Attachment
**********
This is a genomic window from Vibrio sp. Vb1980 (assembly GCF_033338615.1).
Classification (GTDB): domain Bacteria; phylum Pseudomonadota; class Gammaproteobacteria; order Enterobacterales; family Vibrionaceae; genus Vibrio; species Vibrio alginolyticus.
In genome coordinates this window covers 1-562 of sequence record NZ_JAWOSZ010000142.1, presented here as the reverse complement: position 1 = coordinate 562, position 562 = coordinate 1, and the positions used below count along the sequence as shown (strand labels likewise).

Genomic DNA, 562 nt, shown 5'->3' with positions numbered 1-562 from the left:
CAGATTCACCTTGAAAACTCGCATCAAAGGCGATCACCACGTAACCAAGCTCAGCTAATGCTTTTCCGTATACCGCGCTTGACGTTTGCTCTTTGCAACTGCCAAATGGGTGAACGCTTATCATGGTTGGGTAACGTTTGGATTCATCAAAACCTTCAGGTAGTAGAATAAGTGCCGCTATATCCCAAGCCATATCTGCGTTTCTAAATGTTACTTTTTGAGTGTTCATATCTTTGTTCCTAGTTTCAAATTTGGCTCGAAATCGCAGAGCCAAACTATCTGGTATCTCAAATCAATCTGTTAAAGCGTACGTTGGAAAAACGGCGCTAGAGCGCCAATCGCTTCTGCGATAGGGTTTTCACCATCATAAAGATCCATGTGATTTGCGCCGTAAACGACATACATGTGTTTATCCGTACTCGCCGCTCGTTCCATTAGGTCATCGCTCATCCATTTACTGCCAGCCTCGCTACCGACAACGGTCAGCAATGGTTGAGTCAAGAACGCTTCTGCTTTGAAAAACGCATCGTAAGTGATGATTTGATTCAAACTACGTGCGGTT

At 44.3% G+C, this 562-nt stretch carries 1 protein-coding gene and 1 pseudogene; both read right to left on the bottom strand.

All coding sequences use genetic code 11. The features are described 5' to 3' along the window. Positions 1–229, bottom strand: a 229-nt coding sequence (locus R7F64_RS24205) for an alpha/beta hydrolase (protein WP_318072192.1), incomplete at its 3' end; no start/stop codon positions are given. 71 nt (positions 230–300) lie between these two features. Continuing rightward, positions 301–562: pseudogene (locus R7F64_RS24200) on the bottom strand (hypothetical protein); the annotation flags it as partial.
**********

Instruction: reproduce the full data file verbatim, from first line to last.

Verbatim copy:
This is a genomic window from Vibrio sp. Vb1980 (assembly GCF_033338615.1).
Classification (GTDB): domain Bacteria; phylum Pseudomonadota; class Gammaproteobacteria; order Enterobacterales; family Vibrionaceae; genus Vibrio; species Vibrio alginolyticus.
In genome coordinates this window covers 1-562 of sequence record NZ_JAWOSZ010000142.1, presented here as the reverse complement: position 1 = coordinate 562, position 562 = coordinate 1, and the positions used below count along the sequence as shown (strand labels likewise).

Genomic DNA, 562 nt, shown 5'->3' with positions numbered 1-562 from the left:
CAGATTCACCTTGAAAACTCGCATCAAAGGCGATCACCACGTAACCAAGCTCAGCTAATGCTTTTCCGTATACCGCGCTTGACGTTTGCTCTTTGCAACTGCCAAATGGGTGAACGCTTATCATGGTTGGGTAACGTTTGGATTCATCAAAACCTTCAGGTAGTAGAATAAGTGCCGCTATATCCCAAGCCATATCTGCGTTTCTAAATGTTACTTTTTGAGTGTTCATATCTTTGTTCCTAGTTTCAAATTTGGCTCGAAATCGCAGAGCCAAACTATCTGGTATCTCAAATCAATCTGTTAAAGCGTACGTTGGAAAAACGGCGCTAGAGCGCCAATCGCTTCTGCGATAGGGTTTTCACCATCATAAAGATCCATGTGATTTGCGCCGTAAACGACATACATGTGTTTATCCGTACTCGCCGCTCGTTCCATTAGGTCATCGCTCATCCATTTACTGCCAGCCTCGCTACCGACAACGGTCAGCAATGGTTGAGTCAAGAACGCTTCTGCTTTGAAAAACGCATCGTAAGTGATGATTTGATTCAAACTACGTGCGGTT

At 44.3% G+C, this 562-nt stretch carries 1 protein-coding gene and 1 pseudogene; both read right to left on the bottom strand.

All coding sequences use genetic code 11. The features are described 5' to 3' along the window. Positions 1–229, bottom strand: a 229-nt coding sequence (locus R7F64_RS24205) for an alpha/beta hydrolase (protein WP_318072192.1), incomplete at its 3' end; no start/stop codon positions are given. 71 nt (positions 230–300) lie between these two features. Continuing rightward, positions 301–562: pseudogene (locus R7F64_RS24200) on the bottom strand (hypothetical protein); the annotation flags it as partial.